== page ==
August 1, 2013

Wedding Invitations

A wedding invitation is a request asking the recipient to attend a wedding. Your wedding invitation should reflect your personality and personal preference. Wedding invitations are created using a number of methods such as printing, letterpress, engraving, embossing, lithography, thermography and calligraphy. The colour and style of your wedding invitation, should compliment the type of wedding you are having, and will serve as a first glimpse into your wedding day. Your typeface should also coordinate with your wedding style. When selecting your wedding invitation, keep in mind your colour scheme, flowers, wedding dress, theme and other wedding elements.

If you are a do-it-yourself couple, you can use any method you feel proficient in However, typically a DIY wedding invitation will be designed and printed using a home computer and printed on a laser or inkjet printer. There are several programs that you can use to design and print your invitations, including Microsoft Word, Adobe Photoshop, and Adobe Illustrator. Wedding invitations use to be hand-written and can still be done this way. If you will like to approach handwriting your invitations, I suggest giving yourself lots of time to do so. You can also enlist the help of a friend or family member whose handwriting you really like. Ideally the same person should handwrite all of the invitations.

A growing trend is to order your wedding invitations online. There are many web sites available and you can view their catalogues, order and ship to your door. Many of these print-on-demand companies will also allow you to customize your invitation, which provides you with the option of adding some originality, with the advantage of a commercial print job.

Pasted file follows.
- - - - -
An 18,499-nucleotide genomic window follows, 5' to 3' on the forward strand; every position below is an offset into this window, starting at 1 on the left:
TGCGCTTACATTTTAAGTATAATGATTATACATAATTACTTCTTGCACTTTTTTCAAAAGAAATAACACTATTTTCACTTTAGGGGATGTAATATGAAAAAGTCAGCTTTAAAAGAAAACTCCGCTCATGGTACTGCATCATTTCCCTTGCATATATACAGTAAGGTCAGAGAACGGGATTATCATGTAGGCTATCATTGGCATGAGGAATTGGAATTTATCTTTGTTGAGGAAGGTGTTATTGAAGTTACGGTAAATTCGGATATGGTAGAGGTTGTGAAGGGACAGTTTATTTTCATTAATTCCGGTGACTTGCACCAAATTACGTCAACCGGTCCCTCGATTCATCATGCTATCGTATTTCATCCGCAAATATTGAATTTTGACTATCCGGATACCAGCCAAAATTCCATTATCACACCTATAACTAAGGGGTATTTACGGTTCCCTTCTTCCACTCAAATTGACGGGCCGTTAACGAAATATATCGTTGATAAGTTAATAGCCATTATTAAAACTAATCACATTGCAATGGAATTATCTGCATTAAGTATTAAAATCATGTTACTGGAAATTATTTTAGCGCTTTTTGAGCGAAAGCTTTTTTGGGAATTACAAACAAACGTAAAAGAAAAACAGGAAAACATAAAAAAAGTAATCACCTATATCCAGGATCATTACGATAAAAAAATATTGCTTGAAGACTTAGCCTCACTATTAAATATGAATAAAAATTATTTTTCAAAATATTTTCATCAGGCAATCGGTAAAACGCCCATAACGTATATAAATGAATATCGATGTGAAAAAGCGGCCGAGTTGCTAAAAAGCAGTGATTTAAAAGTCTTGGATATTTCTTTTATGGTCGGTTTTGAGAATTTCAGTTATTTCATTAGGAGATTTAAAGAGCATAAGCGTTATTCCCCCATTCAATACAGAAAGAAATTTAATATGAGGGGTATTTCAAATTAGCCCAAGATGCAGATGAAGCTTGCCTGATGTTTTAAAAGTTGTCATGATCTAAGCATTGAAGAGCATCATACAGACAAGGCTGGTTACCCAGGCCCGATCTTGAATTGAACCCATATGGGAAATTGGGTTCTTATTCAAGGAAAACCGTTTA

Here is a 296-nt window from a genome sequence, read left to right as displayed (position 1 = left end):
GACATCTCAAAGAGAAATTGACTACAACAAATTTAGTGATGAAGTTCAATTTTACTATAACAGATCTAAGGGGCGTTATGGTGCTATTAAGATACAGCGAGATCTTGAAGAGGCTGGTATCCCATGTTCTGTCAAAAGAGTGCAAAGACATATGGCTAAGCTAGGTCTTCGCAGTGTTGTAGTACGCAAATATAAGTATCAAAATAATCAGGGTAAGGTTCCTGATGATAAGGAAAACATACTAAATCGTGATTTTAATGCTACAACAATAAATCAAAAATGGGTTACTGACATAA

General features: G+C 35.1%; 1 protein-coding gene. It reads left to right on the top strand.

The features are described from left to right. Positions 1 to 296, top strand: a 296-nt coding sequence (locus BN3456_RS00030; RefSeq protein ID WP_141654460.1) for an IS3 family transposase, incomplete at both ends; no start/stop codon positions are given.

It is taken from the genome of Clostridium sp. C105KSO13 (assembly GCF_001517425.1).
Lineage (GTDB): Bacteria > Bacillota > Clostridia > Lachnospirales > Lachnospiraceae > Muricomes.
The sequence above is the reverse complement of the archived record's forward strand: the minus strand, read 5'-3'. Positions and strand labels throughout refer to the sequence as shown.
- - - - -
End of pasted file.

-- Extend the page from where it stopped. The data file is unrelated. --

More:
Eco-conscious couples can source out invitations that are printed on sustainable materials or recycled paper with vegetable based inks. If you will like to go one step further you can also opt for an e-wedding invitation and forgo entirely on paper wedding invitations. You can also create a wedding website that will inform and keep your guest up-to-date on your wedding activities. A wedding website is also a great way to share wedding photos at a later date.

Traditionally it is the mother of the bride on behalf of the family that issues the invitations. The wording on your wedding invitation will depend upon the level of formality, your culture, language, and who is issuing the invitation. The wording is traditionally written in third-person. The hosts is generally the person who will address the recipient. If the bride's parents are the hosts, then the text will generally begin with "Mr. and Mrs. John W. Smith," "Doctor and Mrs." or "Doctor and Mr." The rest of the wording will vary.

In North America, the line "request...presence" is used when the ceremony is held in a house of worship; "pleasure of your company" is used when it is held elsewhere." If the groom's parents are also hosting the wedding, then their names may also be added. As more couples are hosting their own weddings then their names will be used as the hosts. They may also indicate "together with their families," "together with their parents" or "and family."